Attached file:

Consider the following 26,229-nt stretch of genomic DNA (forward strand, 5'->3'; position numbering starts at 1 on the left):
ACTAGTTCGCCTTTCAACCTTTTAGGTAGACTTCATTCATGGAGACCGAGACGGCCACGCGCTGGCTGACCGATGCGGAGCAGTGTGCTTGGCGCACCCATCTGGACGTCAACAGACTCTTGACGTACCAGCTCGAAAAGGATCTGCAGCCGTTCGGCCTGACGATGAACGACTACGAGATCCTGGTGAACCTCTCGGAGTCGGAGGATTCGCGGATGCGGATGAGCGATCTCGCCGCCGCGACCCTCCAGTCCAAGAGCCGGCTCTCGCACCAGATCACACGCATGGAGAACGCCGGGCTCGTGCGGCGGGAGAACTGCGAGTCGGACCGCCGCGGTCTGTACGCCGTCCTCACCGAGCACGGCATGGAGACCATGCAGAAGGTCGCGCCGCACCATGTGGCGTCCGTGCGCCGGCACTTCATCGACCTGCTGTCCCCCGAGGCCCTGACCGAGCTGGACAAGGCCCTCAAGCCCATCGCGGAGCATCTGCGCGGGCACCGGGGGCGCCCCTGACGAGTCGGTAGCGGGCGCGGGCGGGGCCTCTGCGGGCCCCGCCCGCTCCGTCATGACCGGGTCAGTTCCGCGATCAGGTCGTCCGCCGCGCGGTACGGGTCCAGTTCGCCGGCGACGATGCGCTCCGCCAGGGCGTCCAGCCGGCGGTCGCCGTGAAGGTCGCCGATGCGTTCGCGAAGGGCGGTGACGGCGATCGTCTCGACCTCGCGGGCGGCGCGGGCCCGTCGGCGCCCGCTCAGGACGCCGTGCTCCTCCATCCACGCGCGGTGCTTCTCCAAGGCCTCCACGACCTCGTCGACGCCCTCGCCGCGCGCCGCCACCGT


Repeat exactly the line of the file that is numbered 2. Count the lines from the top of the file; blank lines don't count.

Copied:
ACTAGTTCGCCTTTCAACCTTTTAGGTAGACTTCATTCATGGAGACCGAGACGGCCACGCGCTGGCTGACCGATGCGGAGCAGTGTGCTTGGCGCACCCATCTGGACGTCAACAGACTCTTGACGTACCAGCTCGAAAAGGATCTGCAGCCGTTCGGCCTGACGATGAACGACTACGAGATCCTGGTGAACCTCTCGGAGTCGGAGGATTCGCGGATGCGGATGAGCGATCTCGCCGCCGCGACCCTCCAGTCCAAGAGCCGGCTCTCGCACCAGATCACACGCATGGAGAACGCCGGGCTCGTGCGGCGGGAGAACTGCGAGTCGGACCGCCGCGGTCTGTACGCCGTCCTCACCGAGCACGGCATGGAGACCATGCAGAAGGTCGCGCCGCACCATGTGGCGTCCGTGCGCCGGCACTTCATCGACCTGCTGTCCCCCGAGGCCCTGACCGAGCTGGACAAGGCCCTCAAGCCCATCGCGGAGCATCTGCGCGGGCACCGGGGGCGCCCCTGACGAGTCGGTAGCGGGCGCGGGCGGGGCCTCTGCGGGCCCCGCCCGCTCCGTCATGACCGGGTCAGTTCCGCGATCAGGTCGTCCGCCGCGCGGTACGGGTCCAGTTCGCCGGCGACGATGCGCTCCGCCAGGGCGTCCAGCCGGCGGTCGCCGTGAAGGTCGCCGATGCGTTCGCGAAGGGCGGTGACGGCGATCGTCTCGACCTCGCGGGCGGCGCGGGCCCGTCGGCGCCCGCTCAGGACGCCGTGCTCCTCCATCCACGCGCGGTGCTTCTCCAAGGCCTCCACGACCTCGTCGACGCCCTCGCCGCGCGCCGCCACCGT